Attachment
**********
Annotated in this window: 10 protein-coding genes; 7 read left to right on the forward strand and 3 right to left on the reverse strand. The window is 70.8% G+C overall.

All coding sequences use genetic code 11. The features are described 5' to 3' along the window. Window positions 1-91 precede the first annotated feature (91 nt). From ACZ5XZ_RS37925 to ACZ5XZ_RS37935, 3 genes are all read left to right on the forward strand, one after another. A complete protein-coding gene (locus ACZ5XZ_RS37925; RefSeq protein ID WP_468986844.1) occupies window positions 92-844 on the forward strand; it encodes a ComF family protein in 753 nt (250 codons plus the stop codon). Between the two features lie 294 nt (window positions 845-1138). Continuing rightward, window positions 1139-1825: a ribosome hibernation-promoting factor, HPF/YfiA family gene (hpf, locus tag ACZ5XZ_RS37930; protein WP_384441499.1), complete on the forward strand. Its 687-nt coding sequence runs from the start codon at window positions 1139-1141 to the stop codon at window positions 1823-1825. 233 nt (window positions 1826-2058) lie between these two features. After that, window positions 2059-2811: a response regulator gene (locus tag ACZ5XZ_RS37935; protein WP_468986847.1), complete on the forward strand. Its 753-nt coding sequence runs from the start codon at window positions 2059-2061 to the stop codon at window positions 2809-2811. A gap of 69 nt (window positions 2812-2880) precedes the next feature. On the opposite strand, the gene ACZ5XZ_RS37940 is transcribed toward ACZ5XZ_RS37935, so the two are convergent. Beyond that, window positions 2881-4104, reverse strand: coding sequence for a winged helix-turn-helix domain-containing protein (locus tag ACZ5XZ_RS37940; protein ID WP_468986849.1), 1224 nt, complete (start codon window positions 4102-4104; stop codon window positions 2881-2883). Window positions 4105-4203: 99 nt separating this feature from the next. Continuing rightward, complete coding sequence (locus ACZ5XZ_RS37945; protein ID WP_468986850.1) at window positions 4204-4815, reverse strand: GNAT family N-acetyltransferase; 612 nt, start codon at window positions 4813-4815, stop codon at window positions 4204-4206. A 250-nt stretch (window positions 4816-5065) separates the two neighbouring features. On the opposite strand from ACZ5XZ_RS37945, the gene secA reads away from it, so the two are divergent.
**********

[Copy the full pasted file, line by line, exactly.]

Annotated in this window: 10 protein-coding genes; 7 read left to right on the forward strand and 3 right to left on the reverse strand. The window is 70.8% G+C overall.

All coding sequences use genetic code 11. The features are described 5' to 3' along the window. Window positions 1-91 precede the first annotated feature (91 nt). From ACZ5XZ_RS37925 to ACZ5XZ_RS37935, 3 genes are all read left to right on the forward strand, one after another. A complete protein-coding gene (locus ACZ5XZ_RS37925; RefSeq protein ID WP_468986844.1) occupies window positions 92-844 on the forward strand; it encodes a ComF family protein in 753 nt (250 codons plus the stop codon). Between the two features lie 294 nt (window positions 845-1138). Continuing rightward, window positions 1139-1825: a ribosome hibernation-promoting factor, HPF/YfiA family gene (hpf, locus tag ACZ5XZ_RS37930; protein WP_384441499.1), complete on the forward strand. Its 687-nt coding sequence runs from the start codon at window positions 1139-1141 to the stop codon at window positions 1823-1825. 233 nt (window positions 1826-2058) lie between these two features. After that, window positions 2059-2811: a response regulator gene (locus tag ACZ5XZ_RS37935; protein WP_468986847.1), complete on the forward strand. Its 753-nt coding sequence runs from the start codon at window positions 2059-2061 to the stop codon at window positions 2809-2811. A gap of 69 nt (window positions 2812-2880) precedes the next feature. On the opposite strand, the gene ACZ5XZ_RS37940 is transcribed toward ACZ5XZ_RS37935, so the two are convergent. Beyond that, window positions 2881-4104, reverse strand: coding sequence for a winged helix-turn-helix domain-containing protein (locus tag ACZ5XZ_RS37940; protein ID WP_468986849.1), 1224 nt, complete (start codon window positions 4102-4104; stop codon window positions 2881-2883). Window positions 4105-4203: 99 nt separating this feature from the next. Continuing rightward, complete coding sequence (locus ACZ5XZ_RS37945; protein ID WP_468986850.1) at window positions 4204-4815, reverse strand: GNAT family N-acetyltransferase; 612 nt, start codon at window positions 4813-4815, stop codon at window positions 4204-4206. A 250-nt stretch (window positions 4816-5065) separates the two neighbouring features. On the opposite strand from ACZ5XZ_RS37945, the gene secA reads away from it, so the two are divergent.